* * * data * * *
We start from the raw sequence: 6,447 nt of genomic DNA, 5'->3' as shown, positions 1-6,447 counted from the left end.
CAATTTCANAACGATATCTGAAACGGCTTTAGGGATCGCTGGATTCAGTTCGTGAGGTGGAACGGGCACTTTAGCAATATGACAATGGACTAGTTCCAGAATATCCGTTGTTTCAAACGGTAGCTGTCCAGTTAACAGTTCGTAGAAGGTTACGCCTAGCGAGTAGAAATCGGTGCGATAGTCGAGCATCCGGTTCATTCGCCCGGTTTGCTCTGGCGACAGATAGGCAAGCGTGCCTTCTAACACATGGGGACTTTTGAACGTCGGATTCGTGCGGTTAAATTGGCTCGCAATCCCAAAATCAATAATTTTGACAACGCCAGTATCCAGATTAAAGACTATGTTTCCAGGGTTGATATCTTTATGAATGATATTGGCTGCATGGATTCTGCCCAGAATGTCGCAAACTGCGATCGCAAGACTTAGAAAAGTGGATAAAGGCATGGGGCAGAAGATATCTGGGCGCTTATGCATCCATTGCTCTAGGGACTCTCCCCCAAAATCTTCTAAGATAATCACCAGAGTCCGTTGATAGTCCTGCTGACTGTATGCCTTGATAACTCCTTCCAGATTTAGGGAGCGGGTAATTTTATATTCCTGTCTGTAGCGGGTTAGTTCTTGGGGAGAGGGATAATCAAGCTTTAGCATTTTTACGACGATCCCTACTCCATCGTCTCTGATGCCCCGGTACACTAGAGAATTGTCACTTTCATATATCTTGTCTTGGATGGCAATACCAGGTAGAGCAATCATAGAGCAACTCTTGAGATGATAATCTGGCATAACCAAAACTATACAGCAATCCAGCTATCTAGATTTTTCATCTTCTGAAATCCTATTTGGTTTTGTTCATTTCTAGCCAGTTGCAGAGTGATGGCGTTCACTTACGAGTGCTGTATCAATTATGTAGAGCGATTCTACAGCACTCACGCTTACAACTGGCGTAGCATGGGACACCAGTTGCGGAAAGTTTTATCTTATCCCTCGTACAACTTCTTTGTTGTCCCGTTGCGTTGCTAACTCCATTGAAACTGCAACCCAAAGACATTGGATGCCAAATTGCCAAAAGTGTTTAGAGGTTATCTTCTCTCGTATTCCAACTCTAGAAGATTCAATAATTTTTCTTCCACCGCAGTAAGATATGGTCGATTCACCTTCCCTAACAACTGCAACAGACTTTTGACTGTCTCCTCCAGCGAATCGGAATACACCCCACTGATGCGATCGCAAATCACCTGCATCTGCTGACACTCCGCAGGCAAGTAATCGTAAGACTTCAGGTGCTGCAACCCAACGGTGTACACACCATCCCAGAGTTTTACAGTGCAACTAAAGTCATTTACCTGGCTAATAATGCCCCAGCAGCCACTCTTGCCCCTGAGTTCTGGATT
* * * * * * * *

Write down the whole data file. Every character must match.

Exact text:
We start from the raw sequence: 6,447 nt of genomic DNA, 5'->3' as shown, positions 1-6,447 counted from the left end.
CAATTTCANAACGATATCTGAAACGGCTTTAGGGATCGCTGGATTCAGTTCGTGAGGTGGAACGGGCACTTTAGCAATATGACAATGGACTAGTTCCAGAATATCCGTTGTTTCAAACGGTAGCTGTCCAGTTAACAGTTCGTAGAAGGTTACGCCTAGCGAGTAGAAATCGGTGCGATAGTCGAGCATCCGGTTCATTCGCCCGGTTTGCTCTGGCGACAGATAGGCAAGCGTGCCTTCTAACACATGGGGACTTTTGAACGTCGGATTCGTGCGGTTAAATTGGCTCGCAATCCCAAAATCAATAATTTTGACAACGCCAGTATCCAGATTAAAGACTATGTTTCCAGGGTTGATATCTTTATGAATGATATTGGCTGCATGGATTCTGCCCAGAATGTCGCAAACTGCGATCGCAAGACTTAGAAAAGTGGATAAAGGCATGGGGCAGAAGATATCTGGGCGCTTATGCATCCATTGCTCTAGGGACTCTCCCCCAAAATCTTCTAAGATAATCACCAGAGTCCGTTGATAGTCCTGCTGACTGTATGCCTTGATAACTCCTTCCAGATTTAGGGAGCGGGTAATTTTATATTCCTGTCTGTAGCGGGTTAGTTCTTGGGGAGAGGGATAATCAAGCTTTAGCATTTTTACGACGATCCCTACTCCATCGTCTCTGATGCCCCGGTACACTAGAGAATTGTCACTTTCATATATCTTGTCTTGGATGGCAATACCAGGTAGAGCAATCATAGAGCAACTCTTGAGATGATAATCTGGCATAACCAAAACTATACAGCAATCCAGCTATCTAGATTTTTCATCTTCTGAAATCCTATTTGGTTTTGTTCATTTCTAGCCAGTTGCAGAGTGATGGCGTTCACTTACGAGTGCTGTATCAATTATGTAGAGCGATTCTACAGCACTCACGCTTACAACTGGCGTAGCATGGGACACCAGTTGCGGAAAGTTTTATCTTATCCCTCGTACAACTTCTTTGTTGTCCCGTTGCGTTGCTAACTCCATTGAAACTGCAACCCAAAGACATTGGATGCCAAATTGCCAAAAGTGTTTAGAGGTTATCTTCTCTCGTATTCCAACTCTAGAAGATTCAATAATTTTTCTTCCACCGCAGTAAGATATGGTCGATTCACCTTCCCTAACAACTGCAACAGACTTTTGACTGTCTCCTCCAGCGAATCGGAATACACCCCACTGATGCGATCGCAAATCACCTGCATCTGCTGACACTCCGCAGGCAAGTAATCGTAAGACTTCAGGTGCTGCAACCCAACGGTGTACACACCATCCCAGAGTTTTACAGTGCAACTAAAGTCATTTACCTGGCTAATAATGCCCCAGCAGCCACTCTTGCCCCTGAGTTCTGGATT